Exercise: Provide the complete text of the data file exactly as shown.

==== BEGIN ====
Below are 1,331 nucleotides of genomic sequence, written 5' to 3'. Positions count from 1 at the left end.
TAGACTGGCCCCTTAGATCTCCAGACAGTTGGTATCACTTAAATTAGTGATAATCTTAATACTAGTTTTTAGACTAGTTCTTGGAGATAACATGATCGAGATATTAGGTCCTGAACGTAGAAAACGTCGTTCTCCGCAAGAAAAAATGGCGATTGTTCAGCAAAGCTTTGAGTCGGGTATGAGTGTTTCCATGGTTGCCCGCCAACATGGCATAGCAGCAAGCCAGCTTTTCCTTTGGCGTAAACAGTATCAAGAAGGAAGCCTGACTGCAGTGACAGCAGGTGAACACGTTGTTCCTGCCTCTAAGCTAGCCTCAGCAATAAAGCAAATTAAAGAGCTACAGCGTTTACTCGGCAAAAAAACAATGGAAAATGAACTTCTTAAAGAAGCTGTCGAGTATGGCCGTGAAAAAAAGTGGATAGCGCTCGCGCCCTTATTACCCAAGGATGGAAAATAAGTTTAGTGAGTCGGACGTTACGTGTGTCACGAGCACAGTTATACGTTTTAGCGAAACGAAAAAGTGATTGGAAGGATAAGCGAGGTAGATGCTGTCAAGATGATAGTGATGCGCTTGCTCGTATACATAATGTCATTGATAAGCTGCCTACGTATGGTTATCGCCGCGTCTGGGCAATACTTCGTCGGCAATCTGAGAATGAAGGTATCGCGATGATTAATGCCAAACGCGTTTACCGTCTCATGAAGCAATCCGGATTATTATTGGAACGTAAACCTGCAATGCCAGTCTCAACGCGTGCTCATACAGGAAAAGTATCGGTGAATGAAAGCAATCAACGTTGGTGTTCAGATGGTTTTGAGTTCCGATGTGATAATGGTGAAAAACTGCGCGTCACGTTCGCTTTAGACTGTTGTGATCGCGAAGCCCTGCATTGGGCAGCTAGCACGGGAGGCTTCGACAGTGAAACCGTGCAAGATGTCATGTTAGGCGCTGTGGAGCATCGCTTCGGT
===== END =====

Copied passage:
Below are 1,331 nucleotides of genomic sequence, written 5' to 3'. Positions count from 1 at the left end.
TAGACTGGCCCCTTAGATCTCCAGACAGTTGGTATCACTTAAATTAGTGATAATCTTAATACTAGTTTTTAGACTAGTTCTTGGAGATAACATGATCGAGATATTAGGTCCTGAACGTAGAAAACGTCGTTCTCCGCAAGAAAAAATGGCGATTGTTCAGCAAAGCTTTGAGTCGGGTATGAGTGTTTCCATGGTTGCCCGCCAACATGGCATAGCAGCAAGCCAGCTTTTCCTTTGGCGTAAACAGTATCAAGAAGGAAGCCTGACTGCAGTGACAGCAGGTGAACACGTTGTTCCTGCCTCTAAGCTAGCCTCAGCAATAAAGCAAATTAAAGAGCTACAGCGTTTACTCGGCAAAAAAACAATGGAAAATGAACTTCTTAAAGAAGCTGTCGAGTATGGCCGTGAAAAAAAGTGGATAGCGCTCGCGCCCTTATTACCCAAGGATGGAAAATAAGTTTAGTGAGTCGGACGTTACGTGTGTCACGAGCACAGTTATACGTTTTAGCGAAACGAAAAAGTGATTGGAAGGATAAGCGAGGTAGATGCTGTCAAGATGATAGTGATGCGCTTGCTCGTATACATAATGTCATTGATAAGCTGCCTACGTATGGTTATCGCCGCGTCTGGGCAATACTTCGTCGGCAATCTGAGAATGAAGGTATCGCGATGATTAATGCCAAACGCGTTTACCGTCTCATGAAGCAATCCGGATTATTATTGGAACGTAAACCTGCAATGCCAGTCTCAACGCGTGCTCATACAGGAAAAGTATCGGTGAATGAAAGCAATCAACGTTGGTGTTCAGATGGTTTTGAGTTCCGATGTGATAATGGTGAAAAACTGCGCGTCACGTTCGCTTTAGACTGTTGTGATCGCGAAGCCCTGCATTGGGCAGCTAGCACGGGAGGCTTCGACAGTGAAACCGTGCAAGATGTCATGTTAGGCGCTGTGGAGCATCGCTTCGGT